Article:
Microsoft continues to maintain a stranglehold over the office software market, despite the best efforts of Google and the effects of the pandemic, new data shows.
According to a 500-person survey conducted by OnePulse on behalf of TechRadar Pro, Microsoft 365 is the chosen productivity suite of the majority of US businesses (58.20%), whereas Google Workspace is used by only 15%.
The poll also highlighted the extent of headwinds faced by smaller players, with alternatives like Zoho Workplace, Polaris Office and LibreOffice all used by fewer than 3% of respondents.
Microsoft 365 vs. Google Workspace
It is perhaps news to no one that Microsoft leads the way in the office software market with its famous Microsoft 365 suite, but the extent of that lead may come as some surprise, given the reputation of apps like Google Docs, Google Sheets, Google Slides and more.
One of the defining features of Microsoft’s offering is tight integration between apps and services, extending all the way out to the Windows operating system on which most business computers run.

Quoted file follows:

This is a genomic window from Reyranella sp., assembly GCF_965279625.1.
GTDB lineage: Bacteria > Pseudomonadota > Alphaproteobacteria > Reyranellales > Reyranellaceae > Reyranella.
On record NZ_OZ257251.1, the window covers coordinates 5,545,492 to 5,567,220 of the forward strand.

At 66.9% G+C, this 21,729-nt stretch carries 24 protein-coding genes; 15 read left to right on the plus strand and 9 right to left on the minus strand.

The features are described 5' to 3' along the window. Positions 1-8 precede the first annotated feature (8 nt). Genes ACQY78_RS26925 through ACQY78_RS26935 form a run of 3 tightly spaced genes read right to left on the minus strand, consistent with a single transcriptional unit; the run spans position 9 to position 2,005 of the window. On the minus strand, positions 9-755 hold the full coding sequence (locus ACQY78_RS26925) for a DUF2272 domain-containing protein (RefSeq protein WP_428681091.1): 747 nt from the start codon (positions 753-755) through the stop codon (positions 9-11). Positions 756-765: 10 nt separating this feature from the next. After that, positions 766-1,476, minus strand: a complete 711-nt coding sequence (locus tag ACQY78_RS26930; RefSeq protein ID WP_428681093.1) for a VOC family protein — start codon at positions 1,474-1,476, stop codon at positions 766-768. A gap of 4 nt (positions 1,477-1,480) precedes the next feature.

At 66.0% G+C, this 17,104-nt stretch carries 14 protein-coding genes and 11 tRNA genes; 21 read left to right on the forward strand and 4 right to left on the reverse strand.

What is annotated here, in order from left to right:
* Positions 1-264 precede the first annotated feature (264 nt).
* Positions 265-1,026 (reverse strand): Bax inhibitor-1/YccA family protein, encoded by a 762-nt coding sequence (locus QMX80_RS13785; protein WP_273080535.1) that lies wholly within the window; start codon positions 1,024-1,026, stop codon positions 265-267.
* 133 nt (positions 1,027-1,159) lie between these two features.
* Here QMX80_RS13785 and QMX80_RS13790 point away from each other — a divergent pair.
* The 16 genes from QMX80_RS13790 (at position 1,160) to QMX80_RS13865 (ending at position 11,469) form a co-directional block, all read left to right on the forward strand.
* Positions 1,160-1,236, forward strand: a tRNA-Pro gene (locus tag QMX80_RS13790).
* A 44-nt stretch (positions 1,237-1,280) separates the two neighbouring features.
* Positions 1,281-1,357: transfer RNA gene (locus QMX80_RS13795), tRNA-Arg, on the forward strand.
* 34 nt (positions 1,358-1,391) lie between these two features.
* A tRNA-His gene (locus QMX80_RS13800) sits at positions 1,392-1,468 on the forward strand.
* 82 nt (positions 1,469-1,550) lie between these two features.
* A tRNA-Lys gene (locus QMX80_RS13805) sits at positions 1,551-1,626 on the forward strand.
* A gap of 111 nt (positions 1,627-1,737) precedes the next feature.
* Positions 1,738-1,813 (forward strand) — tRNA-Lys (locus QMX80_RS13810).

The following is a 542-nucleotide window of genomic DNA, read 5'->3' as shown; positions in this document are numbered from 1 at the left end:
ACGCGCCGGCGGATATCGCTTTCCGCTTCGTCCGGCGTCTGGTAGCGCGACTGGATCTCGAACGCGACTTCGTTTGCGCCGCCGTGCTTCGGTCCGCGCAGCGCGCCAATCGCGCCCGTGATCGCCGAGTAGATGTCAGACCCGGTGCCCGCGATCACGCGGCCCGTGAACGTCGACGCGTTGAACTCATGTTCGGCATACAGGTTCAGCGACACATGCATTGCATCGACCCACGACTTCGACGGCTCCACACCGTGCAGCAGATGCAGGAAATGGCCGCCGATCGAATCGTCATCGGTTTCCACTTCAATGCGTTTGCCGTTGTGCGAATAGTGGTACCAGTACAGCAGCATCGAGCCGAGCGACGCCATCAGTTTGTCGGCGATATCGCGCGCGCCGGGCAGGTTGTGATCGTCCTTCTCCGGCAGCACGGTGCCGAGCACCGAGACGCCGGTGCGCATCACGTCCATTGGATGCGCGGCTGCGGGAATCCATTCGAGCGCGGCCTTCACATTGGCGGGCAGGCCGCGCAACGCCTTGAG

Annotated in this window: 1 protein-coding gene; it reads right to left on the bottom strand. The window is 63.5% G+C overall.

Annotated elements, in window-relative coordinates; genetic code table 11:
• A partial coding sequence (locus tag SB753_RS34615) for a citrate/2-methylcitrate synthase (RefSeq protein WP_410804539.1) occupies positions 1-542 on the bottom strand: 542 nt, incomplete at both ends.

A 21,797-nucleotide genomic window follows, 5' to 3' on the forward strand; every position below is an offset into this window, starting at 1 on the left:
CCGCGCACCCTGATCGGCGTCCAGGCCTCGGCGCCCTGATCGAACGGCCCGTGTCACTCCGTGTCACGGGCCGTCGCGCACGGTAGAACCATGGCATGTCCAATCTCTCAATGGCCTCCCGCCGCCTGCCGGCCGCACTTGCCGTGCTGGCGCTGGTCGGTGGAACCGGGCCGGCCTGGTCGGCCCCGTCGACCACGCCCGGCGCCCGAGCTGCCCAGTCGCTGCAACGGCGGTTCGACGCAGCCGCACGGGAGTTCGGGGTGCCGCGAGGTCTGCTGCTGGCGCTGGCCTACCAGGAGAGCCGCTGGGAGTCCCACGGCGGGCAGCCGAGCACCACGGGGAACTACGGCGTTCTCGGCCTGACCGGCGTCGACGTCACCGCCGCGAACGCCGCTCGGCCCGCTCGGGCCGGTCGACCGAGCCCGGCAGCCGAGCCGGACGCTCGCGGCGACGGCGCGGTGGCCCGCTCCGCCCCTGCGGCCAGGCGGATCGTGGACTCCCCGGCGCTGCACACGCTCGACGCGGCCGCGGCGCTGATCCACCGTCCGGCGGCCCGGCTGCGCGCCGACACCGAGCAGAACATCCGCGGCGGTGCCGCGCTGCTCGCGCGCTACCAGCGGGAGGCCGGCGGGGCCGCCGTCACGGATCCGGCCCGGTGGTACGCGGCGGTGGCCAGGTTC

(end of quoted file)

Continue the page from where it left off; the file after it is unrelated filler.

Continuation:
However, Google stole a march on Microsoft when it came to the real-time collaboration model, whereby software is served up via the cloud, which has proved all-important since the transition to remote and hybrid working.
In 2020, Google also rebranded G Suite to Workspace, signalling an increase in investment in the software suite. As part of this process, the company announced it would make a concerted effort to create a more “deeply integrated user experience”, closing the gap on its rival.
Since then, Google has rolled out hundreds of upgrades in an attempt to deliver on this objective and further fine-tune its services for the post-pandemic working environment.
However, the new data provided to TechRadar Pro suggests these efforts have ultimately translated into limited user growth.
Although the survey is far from comprehensive and doesn’t provide a global picture, the results are backed up by the financials. In Q1 2022, Google’s cloud services (which includes Workspace) accounted for $5 billion in revenue, whereas Microsoft’s productivity segment took in $15 billion.
In other words, Google has a long way to go before it can genuinely challenge for the market lead.